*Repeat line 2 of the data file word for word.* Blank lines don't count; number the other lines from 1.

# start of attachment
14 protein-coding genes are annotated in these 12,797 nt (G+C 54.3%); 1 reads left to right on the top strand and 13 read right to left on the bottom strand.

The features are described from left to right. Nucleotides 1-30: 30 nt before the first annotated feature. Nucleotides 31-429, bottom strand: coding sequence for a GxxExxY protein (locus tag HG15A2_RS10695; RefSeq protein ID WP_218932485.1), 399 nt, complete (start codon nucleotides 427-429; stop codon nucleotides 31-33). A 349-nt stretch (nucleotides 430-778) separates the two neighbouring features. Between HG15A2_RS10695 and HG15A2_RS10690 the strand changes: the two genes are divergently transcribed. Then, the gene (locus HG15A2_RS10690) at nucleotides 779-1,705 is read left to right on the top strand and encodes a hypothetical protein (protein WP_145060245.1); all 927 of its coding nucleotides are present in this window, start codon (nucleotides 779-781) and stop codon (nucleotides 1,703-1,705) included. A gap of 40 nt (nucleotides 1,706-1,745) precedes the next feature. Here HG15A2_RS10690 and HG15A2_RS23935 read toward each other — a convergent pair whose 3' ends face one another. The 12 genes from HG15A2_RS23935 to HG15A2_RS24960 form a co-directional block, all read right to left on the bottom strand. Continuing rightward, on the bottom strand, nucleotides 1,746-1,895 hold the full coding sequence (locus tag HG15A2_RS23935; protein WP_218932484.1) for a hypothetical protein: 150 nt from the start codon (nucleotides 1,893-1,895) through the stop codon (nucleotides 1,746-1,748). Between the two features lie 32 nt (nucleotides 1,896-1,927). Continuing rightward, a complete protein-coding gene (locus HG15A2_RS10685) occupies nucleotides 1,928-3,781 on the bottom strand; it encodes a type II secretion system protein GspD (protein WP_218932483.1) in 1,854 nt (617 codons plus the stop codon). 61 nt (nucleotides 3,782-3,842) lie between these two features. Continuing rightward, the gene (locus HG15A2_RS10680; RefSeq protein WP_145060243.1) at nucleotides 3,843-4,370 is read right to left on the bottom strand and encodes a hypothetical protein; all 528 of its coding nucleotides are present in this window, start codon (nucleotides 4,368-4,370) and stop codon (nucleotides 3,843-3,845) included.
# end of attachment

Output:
The features are described from left to right. Nucleotides 1-30: 30 nt before the first annotated feature. Nucleotides 31-429, bottom strand: coding sequence for a GxxExxY protein (locus tag HG15A2_RS10695; RefSeq protein ID WP_218932485.1), 399 nt, complete (start codon nucleotides 427-429; stop codon nucleotides 31-33). A 349-nt stretch (nucleotides 430-778) separates the two neighbouring features. Between HG15A2_RS10695 and HG15A2_RS10690 the strand changes: the two genes are divergently transcribed. Then, the gene (locus HG15A2_RS10690) at nucleotides 779-1,705 is read left to right on the top strand and encodes a hypothetical protein (protein WP_145060245.1); all 927 of its coding nucleotides are present in this window, start codon (nucleotides 779-781) and stop codon (nucleotides 1,703-1,705) included. A gap of 40 nt (nucleotides 1,706-1,745) precedes the next feature. Here HG15A2_RS10690 and HG15A2_RS23935 read toward each other — a convergent pair whose 3' ends face one another. The 12 genes from HG15A2_RS23935 to HG15A2_RS24960 form a co-directional block, all read right to left on the bottom strand. Continuing rightward, on the bottom strand, nucleotides 1,746-1,895 hold the full coding sequence (locus tag HG15A2_RS23935; protein WP_218932484.1) for a hypothetical protein: 150 nt from the start codon (nucleotides 1,893-1,895) through the stop codon (nucleotides 1,746-1,748). Between the two features lie 32 nt (nucleotides 1,896-1,927). Continuing rightward, a complete protein-coding gene (locus HG15A2_RS10685) occupies nucleotides 1,928-3,781 on the bottom strand; it encodes a type II secretion system protein GspD (protein WP_218932483.1) in 1,854 nt (617 codons plus the stop codon). 61 nt (nucleotides 3,782-3,842) lie between these two features. Continuing rightward, the gene (locus HG15A2_RS10680; RefSeq protein WP_145060243.1) at nucleotides 3,843-4,370 is read right to left on the bottom strand and encodes a hypothetical protein; all 528 of its coding nucleotides are present in this window, start codon (nucleotides 4,368-4,370) and stop codon (nucleotides 3,843-3,845) included.